Strawberry Jam // makes 8 half pints // recipe from Grandma

  • 5 cups hulled fully ripe strawberries, smashed (you need 5 cups smashed fruit, so about 8 cups strawberries to begin with)
  • 1 box sure-jell pectin (high-methoxyl pectin)
  • 1/2 tsp butter (for anti-foam)
  • 7 cups sugar
  • Juice 1/2 lemon (optional)
  1. Begin with sterile jars and lids. You can wash your jars and lids in the dishwasher or with soapy water, then place in a solution of bleach. Allow to air-dry.
  2. Place jar lids in a small pot, and bring to a gentle boil. The lids need to be warm so the sealant is pliable and forms a hermetic seal with the jar.
  3. Prepare canner or a very large pot (that has a lid) with a rack at the bottom. Add water to canner to fill half-way, and begin to heat water to a simmer as you proceed with the recipe.
  4. Measure the strawberries into a large pot, the one you will cook the jam in.
  5. Measure sugar in a large bowl and set aside.
  6. Add pectin to the smashed strawberries in the pot and stir to combine until no pectin remains visible.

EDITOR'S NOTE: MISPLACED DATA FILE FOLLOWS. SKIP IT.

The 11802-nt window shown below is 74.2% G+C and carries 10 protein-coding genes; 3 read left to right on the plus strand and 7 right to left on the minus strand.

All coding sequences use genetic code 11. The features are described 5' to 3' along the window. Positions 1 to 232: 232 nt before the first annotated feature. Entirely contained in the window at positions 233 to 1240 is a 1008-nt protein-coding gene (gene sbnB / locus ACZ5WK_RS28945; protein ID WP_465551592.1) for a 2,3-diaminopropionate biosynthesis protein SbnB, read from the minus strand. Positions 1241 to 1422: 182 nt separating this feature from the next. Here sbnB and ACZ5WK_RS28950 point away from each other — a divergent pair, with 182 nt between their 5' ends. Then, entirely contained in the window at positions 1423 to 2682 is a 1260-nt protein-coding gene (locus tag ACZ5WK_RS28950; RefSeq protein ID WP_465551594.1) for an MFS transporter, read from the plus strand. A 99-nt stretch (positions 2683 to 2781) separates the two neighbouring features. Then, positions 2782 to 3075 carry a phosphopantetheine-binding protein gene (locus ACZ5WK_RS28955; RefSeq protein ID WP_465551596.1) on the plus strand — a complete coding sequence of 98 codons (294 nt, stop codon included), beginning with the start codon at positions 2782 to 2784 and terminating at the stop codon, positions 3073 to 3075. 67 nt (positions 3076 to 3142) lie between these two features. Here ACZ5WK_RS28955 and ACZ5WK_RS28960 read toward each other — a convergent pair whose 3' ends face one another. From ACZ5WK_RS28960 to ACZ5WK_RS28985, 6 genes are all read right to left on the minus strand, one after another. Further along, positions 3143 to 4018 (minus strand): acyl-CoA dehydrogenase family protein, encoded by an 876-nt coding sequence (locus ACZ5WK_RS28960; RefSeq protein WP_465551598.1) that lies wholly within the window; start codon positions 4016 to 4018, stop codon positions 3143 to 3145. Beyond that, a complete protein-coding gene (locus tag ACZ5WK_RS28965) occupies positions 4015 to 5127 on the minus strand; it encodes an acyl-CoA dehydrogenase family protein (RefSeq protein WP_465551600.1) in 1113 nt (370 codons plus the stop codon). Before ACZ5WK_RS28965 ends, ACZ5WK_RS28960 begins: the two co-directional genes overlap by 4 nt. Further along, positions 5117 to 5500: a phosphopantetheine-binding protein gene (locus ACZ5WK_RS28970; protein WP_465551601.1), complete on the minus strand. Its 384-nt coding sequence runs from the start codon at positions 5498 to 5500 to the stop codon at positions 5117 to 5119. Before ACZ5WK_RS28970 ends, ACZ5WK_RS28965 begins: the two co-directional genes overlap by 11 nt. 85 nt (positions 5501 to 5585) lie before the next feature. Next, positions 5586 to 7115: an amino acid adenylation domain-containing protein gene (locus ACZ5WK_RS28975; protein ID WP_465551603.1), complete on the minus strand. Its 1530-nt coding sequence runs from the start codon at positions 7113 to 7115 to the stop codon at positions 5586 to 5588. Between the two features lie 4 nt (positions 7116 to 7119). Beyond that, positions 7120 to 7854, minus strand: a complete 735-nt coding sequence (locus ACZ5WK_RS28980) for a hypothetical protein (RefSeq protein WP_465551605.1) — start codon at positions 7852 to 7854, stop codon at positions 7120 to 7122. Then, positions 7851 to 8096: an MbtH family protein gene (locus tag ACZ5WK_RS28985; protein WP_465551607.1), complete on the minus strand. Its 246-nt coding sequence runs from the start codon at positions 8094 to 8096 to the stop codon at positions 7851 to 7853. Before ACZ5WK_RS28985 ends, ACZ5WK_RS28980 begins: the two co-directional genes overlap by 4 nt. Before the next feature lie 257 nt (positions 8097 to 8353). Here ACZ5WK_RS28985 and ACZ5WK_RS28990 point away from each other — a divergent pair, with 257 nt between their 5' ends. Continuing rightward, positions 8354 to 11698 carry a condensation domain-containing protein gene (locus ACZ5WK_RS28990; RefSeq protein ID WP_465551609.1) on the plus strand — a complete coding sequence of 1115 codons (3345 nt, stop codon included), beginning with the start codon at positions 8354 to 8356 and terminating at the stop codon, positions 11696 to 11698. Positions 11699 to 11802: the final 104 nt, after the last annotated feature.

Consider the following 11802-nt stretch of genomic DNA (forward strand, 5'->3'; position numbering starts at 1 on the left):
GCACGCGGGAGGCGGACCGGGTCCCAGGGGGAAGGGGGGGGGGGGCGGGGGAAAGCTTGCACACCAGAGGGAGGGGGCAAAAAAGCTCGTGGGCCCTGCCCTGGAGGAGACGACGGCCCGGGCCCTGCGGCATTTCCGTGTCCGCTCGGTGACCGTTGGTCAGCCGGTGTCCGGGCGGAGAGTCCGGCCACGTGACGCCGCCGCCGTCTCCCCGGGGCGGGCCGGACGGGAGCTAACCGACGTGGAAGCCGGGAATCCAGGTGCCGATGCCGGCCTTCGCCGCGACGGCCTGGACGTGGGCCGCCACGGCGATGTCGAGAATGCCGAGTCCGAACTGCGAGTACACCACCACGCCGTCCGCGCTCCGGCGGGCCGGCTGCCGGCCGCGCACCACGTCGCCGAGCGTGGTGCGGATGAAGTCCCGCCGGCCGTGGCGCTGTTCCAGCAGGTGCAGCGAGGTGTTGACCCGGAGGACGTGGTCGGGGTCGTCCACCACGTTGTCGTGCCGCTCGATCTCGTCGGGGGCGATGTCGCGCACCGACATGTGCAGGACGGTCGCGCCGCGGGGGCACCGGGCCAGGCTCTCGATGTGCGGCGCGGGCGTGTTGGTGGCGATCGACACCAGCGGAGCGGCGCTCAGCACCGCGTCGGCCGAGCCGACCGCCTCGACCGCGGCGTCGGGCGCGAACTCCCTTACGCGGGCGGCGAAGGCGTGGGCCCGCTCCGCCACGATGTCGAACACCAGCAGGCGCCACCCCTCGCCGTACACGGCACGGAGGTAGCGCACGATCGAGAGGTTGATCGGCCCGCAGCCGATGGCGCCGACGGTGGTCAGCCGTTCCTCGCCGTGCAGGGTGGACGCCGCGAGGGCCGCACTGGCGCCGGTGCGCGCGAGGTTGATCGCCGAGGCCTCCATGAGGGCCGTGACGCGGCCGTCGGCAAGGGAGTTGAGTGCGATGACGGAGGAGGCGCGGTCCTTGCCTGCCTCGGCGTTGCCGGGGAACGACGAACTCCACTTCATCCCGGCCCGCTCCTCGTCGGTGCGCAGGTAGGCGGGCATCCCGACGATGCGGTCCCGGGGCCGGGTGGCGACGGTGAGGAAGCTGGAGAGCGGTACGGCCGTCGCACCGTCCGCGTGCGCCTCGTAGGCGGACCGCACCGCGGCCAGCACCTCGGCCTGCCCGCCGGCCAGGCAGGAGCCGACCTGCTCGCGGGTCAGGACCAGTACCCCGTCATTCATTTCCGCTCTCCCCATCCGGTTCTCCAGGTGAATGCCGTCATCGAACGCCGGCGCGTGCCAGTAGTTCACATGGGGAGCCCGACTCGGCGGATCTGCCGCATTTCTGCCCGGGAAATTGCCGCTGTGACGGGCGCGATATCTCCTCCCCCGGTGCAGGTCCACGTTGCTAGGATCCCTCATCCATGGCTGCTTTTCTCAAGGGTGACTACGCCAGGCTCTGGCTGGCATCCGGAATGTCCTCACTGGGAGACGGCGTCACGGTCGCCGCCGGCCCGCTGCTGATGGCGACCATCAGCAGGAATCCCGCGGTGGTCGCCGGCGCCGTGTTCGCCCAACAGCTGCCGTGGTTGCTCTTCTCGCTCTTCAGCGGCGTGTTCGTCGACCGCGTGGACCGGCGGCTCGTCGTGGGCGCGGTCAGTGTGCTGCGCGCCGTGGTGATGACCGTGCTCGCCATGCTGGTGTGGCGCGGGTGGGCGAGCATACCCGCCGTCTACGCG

7. Heat strawberry-pectin mixture to a full boil (a boil that does not stop when stirred).
  8. Add the sugar, and bring back to a full boil, stirring constantly, and cook for 1 minute.
  9. After 1 minute, off the heat, and ladle the jam into the prepared sterilized jars. Wipe the jar mouths and threads of any jam spills, apply lids, and then screw on the lid rings until they are hand-tight.
  10. Add filled jars to the canner, add hot water as needed to cover jars by 1 to 2 inches. Cover the canner. Bring to a gentle boil, and cook for 10 minutes.
  11. After 10 minutes, off the heat, and take jars out of canner. Allow jars to sit, undisturbed, until fully cool.
  12. Check seals once cooled by pressing the center of lids with a finger. If jars did not seal, then re-process or refrigerate the jam for the entire shelf life. If properly processed, the jam will keep in a dark, room temperature location for 1 year. Once opened, store in the fridge.